The Superior Court of Pennsylvania will hold a special session at Penn State’s Dickinson School of Law, University Park campus on April 1 and 2.
Court sessions will begin at 10 a.m. on April 1 and at 9:30 a.m. on April 2. Court will recess at approximately 4 p.m. on both days. Sessions will take place in the Apfelbaum Courtroom of the Lewis Katz Building in University Park and will be simulcast to law school facilities in Carlisle.
“The session is a wonderful opportunity for the public to see this appellate court in action,” said Centre County President Judge Thomas King Kistler, who is helping to organize events that will include educational sessions for law students and local members of the bar.
The Superior Court is one of the busiest appellate courts in the nation, deciding close to 8,000 cases each year. The court hears arguments on appeals in Harrisburg, Philadelphia and Pittsburgh, but occasionally visits other locations around the Commonwealth for special sessions. During the two-day Penn State session, the court will hear arguments on appeals from decisions of local trial courts in civil, criminal and domestic cases.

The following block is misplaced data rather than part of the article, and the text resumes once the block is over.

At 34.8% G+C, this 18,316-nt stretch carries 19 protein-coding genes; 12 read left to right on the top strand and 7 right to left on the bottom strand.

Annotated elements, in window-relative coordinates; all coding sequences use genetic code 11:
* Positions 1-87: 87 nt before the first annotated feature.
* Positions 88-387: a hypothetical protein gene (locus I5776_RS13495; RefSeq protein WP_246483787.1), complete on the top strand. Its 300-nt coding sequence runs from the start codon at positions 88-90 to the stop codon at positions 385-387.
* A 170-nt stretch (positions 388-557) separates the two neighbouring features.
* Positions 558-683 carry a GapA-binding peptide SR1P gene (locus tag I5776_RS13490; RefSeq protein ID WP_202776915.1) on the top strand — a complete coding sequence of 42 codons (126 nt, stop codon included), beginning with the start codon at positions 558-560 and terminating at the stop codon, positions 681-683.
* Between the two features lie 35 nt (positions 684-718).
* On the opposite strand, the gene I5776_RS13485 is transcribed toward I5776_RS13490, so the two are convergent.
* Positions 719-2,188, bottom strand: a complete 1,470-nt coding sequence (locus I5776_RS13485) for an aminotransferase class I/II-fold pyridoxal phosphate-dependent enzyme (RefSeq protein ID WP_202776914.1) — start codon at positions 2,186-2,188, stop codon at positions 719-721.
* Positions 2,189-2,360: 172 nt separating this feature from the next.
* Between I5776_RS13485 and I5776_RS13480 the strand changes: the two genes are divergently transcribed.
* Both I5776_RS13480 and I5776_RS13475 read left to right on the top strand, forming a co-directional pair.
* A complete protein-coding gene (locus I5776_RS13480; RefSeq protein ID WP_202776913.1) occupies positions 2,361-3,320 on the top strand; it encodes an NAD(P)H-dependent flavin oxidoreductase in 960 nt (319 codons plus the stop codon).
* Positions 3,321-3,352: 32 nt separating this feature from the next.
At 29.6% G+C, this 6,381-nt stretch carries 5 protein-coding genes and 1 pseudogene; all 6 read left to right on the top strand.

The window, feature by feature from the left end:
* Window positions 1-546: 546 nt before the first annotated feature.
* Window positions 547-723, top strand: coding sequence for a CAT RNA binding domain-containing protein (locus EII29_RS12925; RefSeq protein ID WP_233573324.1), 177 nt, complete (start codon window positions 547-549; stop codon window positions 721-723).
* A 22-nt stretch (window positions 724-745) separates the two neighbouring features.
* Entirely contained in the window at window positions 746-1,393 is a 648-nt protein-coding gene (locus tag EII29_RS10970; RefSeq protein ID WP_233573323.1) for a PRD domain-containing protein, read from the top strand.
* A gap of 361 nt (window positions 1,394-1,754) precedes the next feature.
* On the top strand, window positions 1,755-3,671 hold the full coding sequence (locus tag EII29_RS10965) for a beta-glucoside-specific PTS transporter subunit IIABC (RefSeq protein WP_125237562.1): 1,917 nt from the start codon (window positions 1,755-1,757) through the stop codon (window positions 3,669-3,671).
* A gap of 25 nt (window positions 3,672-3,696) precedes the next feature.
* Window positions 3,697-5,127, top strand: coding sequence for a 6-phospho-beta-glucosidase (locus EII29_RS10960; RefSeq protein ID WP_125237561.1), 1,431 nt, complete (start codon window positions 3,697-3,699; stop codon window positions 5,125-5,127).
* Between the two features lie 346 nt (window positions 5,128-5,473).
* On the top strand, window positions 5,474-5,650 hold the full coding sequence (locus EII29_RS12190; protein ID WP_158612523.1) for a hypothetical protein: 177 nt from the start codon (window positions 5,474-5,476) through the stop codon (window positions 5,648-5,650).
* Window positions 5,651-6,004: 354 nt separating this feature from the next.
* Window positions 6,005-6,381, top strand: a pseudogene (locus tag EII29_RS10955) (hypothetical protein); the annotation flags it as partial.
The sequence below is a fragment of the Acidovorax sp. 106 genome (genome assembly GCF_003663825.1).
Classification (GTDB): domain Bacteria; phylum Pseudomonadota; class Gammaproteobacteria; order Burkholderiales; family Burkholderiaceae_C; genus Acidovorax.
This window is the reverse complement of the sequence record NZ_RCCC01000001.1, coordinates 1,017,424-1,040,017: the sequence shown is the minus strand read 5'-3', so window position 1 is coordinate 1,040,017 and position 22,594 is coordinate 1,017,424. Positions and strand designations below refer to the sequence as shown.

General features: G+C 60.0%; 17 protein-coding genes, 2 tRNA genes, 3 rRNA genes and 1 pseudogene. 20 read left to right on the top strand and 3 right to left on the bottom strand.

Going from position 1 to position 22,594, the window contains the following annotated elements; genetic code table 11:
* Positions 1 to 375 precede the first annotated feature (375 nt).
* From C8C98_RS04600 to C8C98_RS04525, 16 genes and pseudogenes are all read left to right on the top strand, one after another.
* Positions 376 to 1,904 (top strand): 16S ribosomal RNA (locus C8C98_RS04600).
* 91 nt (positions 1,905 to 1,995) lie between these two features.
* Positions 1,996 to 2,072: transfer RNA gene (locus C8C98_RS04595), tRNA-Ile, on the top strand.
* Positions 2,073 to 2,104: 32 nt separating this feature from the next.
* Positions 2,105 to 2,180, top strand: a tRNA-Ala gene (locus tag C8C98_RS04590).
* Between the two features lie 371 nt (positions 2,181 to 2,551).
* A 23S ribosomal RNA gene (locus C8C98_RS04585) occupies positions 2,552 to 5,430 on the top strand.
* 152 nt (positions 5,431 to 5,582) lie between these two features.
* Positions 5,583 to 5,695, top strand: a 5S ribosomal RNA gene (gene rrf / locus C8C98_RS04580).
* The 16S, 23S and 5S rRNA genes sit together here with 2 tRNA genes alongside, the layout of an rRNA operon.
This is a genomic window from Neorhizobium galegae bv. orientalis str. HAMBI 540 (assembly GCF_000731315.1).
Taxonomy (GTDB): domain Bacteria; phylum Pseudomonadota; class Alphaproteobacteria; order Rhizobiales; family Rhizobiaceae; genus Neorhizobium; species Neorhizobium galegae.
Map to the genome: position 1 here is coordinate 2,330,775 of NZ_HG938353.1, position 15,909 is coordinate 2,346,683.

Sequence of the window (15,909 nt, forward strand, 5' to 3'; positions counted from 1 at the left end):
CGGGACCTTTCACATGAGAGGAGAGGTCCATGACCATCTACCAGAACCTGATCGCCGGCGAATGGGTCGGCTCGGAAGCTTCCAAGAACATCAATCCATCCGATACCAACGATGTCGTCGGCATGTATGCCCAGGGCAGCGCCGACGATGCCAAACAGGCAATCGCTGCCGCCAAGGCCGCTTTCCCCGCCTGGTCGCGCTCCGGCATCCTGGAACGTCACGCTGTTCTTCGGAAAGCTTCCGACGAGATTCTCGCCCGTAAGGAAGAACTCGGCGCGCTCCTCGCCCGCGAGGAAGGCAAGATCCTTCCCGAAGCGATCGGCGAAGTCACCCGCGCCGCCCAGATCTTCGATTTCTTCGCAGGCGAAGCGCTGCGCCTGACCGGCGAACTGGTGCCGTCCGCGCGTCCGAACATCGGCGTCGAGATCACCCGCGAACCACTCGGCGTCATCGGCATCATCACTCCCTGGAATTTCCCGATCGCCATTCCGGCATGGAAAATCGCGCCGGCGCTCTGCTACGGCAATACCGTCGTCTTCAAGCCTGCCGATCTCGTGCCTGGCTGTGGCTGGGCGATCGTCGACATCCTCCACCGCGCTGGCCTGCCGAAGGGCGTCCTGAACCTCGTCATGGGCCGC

Penn State Dickinson School of Law invited the Superior Court to sit on campus to foster educational opportunities for its students and members of the public. A special invitation was also extended to high school students in Centre County. More than 100 students are expected to attend the oral arguments over the course of the two-day session. All sessions are open to the public.
Serving on the Superior Court panel will be Judges Christine Donohue, Cheryl Lynn Allen and Sallie Updyke Mundy. Judges Donohue and Allen maintain chambers in Pittsburgh. Judge Mundy’s chambers are in Tioga County.
Judge Allen is a 1969 graduate of Penn State’s College of Education. She was one of only 22 Penn State alumni honored as an Alumni Fellow in 2013 for her outstanding professional achievements.The title of Alumni Fellow is the highest award given by the Penn State Alumni Association and is designated a permanent and lifelong title by the Penn State Board of Trustees. Since the award was established in 1973, fewer than 800 alumni have been honored with the title, representing only one-eighth of one percent of all 616,000 living Penn State alumni.